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Will Home Care Come Full Circle?

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Elizabeth
 
(877) 871-4062
ElizabethHogue@ElizabethHogue.net 
"My view, you know, is that the ultimate destination of all nursing is the nursing of the sick in their own homes...I look to the abolition of all hospitals...
 
But no use to talk about the year 2000."
 
- Florence Nightingale; June, 1867
 
 
The roots of healthcare in the United States are clearly in the care of patients at home. Perhaps the definitive book on home care nursing in this country is No Place Like Home: A History of Nursing and Home Care in the United States authored by Karin Buhler-Wilkerson in 2001. As Ms. Buhler-Wilkerson points out in her book, care for the sick was part of domestic life in early 19th century America. Physicians and nurses delivered care in patients' homes, most often with the help of female family members, neighbors, and perhaps servants. For those who had no one to care for them, the options for care were scarce.
 
Enter The Ladies Benevolent Society (LBS) of Charleston, South Carolina! The LBS was founded in 1813 during the British blockade of Charleston harbor to address the needs of patients for whom there were few other options. The Society was founded by 125 women who were the wives, sisters, and daughters of Charleston's wealthiest families. The Society was a philanthropic organization only. Members raised needed funds for care of the sick and distributed them, including hiring nurses to care for patients in their homes. A visiting committee conducted the daily work of the Society.
 
Patient load varied with the seasons and the occurrence of epidemics. In the early years, the Society cared for an average of 290 patients annually. Ms. Buhler-Wilkerson says in her book, "Most important, the LBS supplied the sick poor with nurses, for 'of what avail are medicines or proper nourishment, unless there be some kind hand to administer them in due season?'"
 
Home care has once again become the "fashion." An increasing number of treatments are provided at home. An article by Shantanu Nundy and Kavita K. Patel entitled "Hospital-at-Home to Support COVID-19 Surge-Time to Bring Down the Walls" that appeared on the JAMA Health Form, JAMA Network on May 2, 2020, makes the point that both COVID-19 patients and patients with other diagnoses should be cared for at home. The authors state that "the concept of a hospital stay in the home has been tested and proven to be effective in a wide variety of settings and clinical conditions..."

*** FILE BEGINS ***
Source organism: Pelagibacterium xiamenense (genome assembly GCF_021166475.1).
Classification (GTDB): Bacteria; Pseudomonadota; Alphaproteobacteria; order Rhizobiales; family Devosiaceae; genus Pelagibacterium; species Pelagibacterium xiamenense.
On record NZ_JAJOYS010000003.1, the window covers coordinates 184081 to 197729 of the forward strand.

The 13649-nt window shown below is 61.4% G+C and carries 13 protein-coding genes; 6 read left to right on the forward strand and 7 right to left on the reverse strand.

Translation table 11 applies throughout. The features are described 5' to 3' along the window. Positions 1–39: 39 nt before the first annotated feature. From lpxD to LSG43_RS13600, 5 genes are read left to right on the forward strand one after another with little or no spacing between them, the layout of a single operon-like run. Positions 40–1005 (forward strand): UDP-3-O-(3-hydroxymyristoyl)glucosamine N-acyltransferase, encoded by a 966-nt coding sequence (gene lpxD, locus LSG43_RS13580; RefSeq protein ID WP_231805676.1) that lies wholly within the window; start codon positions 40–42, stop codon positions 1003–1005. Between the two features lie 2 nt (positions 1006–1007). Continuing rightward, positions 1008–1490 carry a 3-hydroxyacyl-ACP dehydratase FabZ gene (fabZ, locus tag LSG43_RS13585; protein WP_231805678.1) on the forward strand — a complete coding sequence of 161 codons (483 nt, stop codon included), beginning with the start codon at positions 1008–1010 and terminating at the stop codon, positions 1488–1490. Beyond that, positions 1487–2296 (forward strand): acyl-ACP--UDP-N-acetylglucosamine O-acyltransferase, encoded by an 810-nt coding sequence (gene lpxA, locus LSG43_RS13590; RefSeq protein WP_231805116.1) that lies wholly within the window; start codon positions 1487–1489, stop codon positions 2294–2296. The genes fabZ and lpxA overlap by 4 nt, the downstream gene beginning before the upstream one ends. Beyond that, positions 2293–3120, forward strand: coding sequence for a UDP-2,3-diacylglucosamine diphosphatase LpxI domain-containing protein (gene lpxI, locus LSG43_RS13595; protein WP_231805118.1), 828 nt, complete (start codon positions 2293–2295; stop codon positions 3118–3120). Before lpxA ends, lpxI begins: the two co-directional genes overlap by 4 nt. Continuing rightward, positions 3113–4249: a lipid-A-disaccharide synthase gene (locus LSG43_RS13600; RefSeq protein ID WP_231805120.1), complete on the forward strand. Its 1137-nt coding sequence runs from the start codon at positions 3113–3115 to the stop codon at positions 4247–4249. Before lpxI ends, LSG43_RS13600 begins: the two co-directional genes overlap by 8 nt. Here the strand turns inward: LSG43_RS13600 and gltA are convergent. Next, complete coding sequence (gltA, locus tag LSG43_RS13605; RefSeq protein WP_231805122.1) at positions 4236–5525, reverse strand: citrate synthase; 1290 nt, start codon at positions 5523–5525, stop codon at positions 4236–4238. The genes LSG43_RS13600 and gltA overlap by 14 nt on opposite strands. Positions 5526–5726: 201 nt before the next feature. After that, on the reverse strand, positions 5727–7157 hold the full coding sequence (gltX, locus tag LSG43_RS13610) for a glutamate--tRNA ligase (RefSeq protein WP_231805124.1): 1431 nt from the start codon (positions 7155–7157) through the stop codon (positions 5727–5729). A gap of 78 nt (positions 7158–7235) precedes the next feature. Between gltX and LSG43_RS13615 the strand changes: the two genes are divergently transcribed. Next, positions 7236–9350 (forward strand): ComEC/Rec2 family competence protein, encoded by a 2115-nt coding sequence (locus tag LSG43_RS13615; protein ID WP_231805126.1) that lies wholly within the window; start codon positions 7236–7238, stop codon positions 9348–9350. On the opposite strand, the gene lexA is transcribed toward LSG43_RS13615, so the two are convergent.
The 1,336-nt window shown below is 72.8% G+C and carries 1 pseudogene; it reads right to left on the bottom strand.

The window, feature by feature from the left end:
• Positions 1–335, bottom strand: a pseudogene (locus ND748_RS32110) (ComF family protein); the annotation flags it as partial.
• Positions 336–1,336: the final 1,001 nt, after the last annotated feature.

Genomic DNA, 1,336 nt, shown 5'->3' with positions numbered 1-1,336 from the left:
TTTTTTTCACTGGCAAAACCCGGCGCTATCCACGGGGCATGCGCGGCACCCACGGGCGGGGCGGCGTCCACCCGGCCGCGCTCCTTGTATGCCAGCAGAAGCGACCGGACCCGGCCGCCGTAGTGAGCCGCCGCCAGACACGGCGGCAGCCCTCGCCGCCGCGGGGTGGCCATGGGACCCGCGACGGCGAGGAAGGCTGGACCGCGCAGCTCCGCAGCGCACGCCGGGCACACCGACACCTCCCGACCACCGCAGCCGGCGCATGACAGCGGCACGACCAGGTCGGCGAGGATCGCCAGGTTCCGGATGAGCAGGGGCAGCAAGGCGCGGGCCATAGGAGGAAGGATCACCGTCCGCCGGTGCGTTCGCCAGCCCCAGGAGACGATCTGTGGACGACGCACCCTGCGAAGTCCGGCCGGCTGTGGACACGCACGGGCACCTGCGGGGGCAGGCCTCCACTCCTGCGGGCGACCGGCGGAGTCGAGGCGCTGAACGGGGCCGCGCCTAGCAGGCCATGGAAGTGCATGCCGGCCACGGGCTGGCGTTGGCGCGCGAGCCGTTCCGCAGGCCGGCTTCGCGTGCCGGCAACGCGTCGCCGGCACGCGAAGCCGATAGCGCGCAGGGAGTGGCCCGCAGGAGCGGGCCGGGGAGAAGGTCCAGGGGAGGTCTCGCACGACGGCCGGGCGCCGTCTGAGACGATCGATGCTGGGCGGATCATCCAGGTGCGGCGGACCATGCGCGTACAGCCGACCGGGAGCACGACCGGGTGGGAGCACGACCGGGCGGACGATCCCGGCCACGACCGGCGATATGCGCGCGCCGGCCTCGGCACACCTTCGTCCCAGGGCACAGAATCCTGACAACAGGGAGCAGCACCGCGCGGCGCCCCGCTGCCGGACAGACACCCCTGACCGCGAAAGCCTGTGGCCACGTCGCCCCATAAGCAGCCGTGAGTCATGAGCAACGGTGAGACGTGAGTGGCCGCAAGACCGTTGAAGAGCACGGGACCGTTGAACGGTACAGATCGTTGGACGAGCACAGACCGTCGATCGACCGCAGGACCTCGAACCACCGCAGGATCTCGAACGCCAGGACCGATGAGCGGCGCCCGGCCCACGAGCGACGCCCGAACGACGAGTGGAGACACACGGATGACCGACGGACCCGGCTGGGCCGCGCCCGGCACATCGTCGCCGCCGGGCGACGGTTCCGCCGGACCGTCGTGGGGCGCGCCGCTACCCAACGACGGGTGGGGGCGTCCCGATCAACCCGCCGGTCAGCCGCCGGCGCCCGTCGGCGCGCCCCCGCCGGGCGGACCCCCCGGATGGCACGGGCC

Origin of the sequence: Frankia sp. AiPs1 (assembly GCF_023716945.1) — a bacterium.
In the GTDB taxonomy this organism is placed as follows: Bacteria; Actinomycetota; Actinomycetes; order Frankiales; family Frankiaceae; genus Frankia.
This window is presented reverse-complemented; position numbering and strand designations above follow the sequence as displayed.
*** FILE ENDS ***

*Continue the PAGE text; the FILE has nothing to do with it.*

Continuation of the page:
The article goes on to say that:
 
A 2016 Cochrane review evaluating the effectiveness and cost of hospital care at home found no difference in 6-month mortality..., no difference in being transferred or readmitted to a hospital..., and lower costs...
 
It is clear, contrary to Florence Nightingale's prediction above, that hospitals will always have a role to play in the delivery of healthcare. It is also clear, however, that home care of all types provides an important answer to many dilemmas currently encountered in the healthcare industry and must, therefore, be ascendant! Will healthcare now come full circle to its roots of caring for patients in their homes? 
 
©2020 Elizabeth E. Hogue, Esq.  All rights reserved.
 
No portion of this material may be reproduced in any form without the advance written permission of the author.

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VALA is proud to offer upcoming webinars for assisted living administrators, regional staff members, caregivers, nurses, and other staff members. The webinars will offer a variety of continuing education credits dependent upon the topics (i.e. NAB, Nursing, Social Work). Many of the webinars are held live with the ability of participants to interact with the presenter during the webinar. 

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Per 18VAC95-30-70(A)(1) and 18VAC95-20-175(A)(1), Up to 10 of the 20 hours may be obtained through Internet or self-study courses and up to 10 continuing education hours in excess of the number required may be transferred or credited to the next renewal year. 

03/19/2020 CE guidance: During the six month extension of continuing competency requirements that must be obtained for the licensure period between April 1, 2019 - March 31, 2020, programs delivered via teleconference or webcast where there is an opportunity to interact wtih the speakers in real time ("interactive course") will count toward the 10 hours of continuing competency requirements that must be taken in addition to the 10 hours of internet or self-study hours.